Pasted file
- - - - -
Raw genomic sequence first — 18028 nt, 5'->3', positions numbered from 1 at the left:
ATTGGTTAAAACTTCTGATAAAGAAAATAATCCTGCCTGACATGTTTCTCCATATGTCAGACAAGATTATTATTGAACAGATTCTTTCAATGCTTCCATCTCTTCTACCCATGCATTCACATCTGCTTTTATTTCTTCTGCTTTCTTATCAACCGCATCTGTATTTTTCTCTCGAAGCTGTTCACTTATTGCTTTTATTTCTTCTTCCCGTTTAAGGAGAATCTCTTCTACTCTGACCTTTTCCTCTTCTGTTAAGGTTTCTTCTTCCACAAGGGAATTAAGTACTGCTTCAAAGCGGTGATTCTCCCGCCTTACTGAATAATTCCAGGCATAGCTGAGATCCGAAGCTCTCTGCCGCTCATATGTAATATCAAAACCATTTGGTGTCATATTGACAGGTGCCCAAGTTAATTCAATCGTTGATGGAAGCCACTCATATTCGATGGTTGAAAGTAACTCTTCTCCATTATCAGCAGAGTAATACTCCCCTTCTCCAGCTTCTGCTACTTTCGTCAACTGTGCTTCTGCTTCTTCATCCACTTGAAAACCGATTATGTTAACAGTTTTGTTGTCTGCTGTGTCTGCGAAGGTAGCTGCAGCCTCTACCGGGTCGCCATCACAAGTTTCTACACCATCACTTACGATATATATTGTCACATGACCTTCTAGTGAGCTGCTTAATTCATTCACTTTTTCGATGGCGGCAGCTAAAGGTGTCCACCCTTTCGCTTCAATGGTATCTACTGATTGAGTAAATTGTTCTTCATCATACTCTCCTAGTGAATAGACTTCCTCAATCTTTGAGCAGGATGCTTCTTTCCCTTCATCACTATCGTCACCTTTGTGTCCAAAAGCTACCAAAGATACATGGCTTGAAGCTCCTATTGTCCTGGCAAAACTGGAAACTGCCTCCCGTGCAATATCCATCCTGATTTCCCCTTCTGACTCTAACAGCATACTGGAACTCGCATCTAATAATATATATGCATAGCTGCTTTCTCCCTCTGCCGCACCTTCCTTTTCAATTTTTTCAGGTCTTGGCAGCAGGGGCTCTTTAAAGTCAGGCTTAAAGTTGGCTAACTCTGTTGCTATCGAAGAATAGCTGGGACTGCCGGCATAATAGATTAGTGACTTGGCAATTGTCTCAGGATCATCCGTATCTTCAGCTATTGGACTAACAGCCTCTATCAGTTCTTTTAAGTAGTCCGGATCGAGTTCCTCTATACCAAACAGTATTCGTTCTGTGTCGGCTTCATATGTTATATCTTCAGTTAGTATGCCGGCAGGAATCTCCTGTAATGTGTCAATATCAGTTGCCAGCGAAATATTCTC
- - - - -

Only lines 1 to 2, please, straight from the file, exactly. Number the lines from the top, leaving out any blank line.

Raw genomic sequence first — 18028 nt, 5'->3', positions numbered from 1 at the left:
ATTGGTTAAAACTTCTGATAAAGAAAATAATCCTGCCTGACATGTTTCTCCATATGTCAGACAAGATTATTATTGAACAGATTCTTTCAATGCTTCCATCTCTTCTACCCATGCATTCACATCTGCTTTTATTTCTTCTGCTTTCTTATCAACCGCATCTGTATTTTTCTCTCGAAGCTGTTCACTTATTGCTTTTATTTCTTCTTCCCGTTTAAGGAGAATCTCTTCTACTCTGACCTTTTCCTCTTCTGTTAAGGTTTCTTCTTCCACAAGGGAATTAAGTACTGCTTCAAAGCGGTGATTCTCCCGCCTTACTGAATAATTCCAGGCATAGCTGAGATCCGAAGCTCTCTGCCGCTCATATGTAATATCAAAACCATTTGGTGTCATATTGACAGGTGCCCAAGTTAATTCAATCGTTGATGGAAGCCACTCATATTCGATGGTTGAAAGTAACTCTTCTCCATTATCAGCAGAGTAATACTCCCCTTCTCCAGCTTCTGCTACTTTCGTCAACTGTGCTTCTGCTTCTTCATCCACTTGAAAACCGATTATGTTAACAGTTTTGTTGTCTGCTGTGTCTGCGAAGGTAGCTGCAGCCTCTACCGGGTCGCCATCACAAGTTTCTACACCATCACTTACGATATATATTGTCACATGACCTTCTAGTGAGCTGCTTAATTCATTCACTTTTTCGATGGCGGCAGCTAAAGGTGTCCACCCTTTCGCTTCAATGGTATCTACTGATTGAGTAAATTGTTCTTCATCATACTCTCCTAGTGAATAGACTTCCTCAATCTTTGAGCAGGATGCTTCTTTCCCTTCATCACTATCGTCACCTTTGTGTCCAAAAGCTACCAAAGATACATGGCTTGAAGCTCCTATTGTCCTGGCAAAACTGGAAACTGCCTCCCGTGCAATATCCATCCTGATTTCCCCTTCTGACTCTAACAGCATACTGGAACTCGCATCTAATAATATATATGCATAGCTGCTTTCTCCCTCTGCCGCACCTTCCTTTTCAATTTTTTCAGGTCTTGGCAGCAGGGGCTCTTTAAAGTCAGGCTTAAAGTTGGCTAACTCTGTTGCTATCGAAGAATAGCTGGGACTGCCGGCATAATAGATTAGTGACTTGGCAATTGTCTCAGGATCATCCGTATCTTCAGCTATTGGACTAACAGCCTCTATCAGTTCTTTTAAGTAGTCCGGATCGAGTTCCTCTATACCAAACAGTATTCGTTCTGTGTCGGCTTCATATGTTATATCTTCAGTTAGTATGCCGGCAGGAATCTCCTGTAATGTGTCAATATCAGTTGCCAGCGAAATATTCTC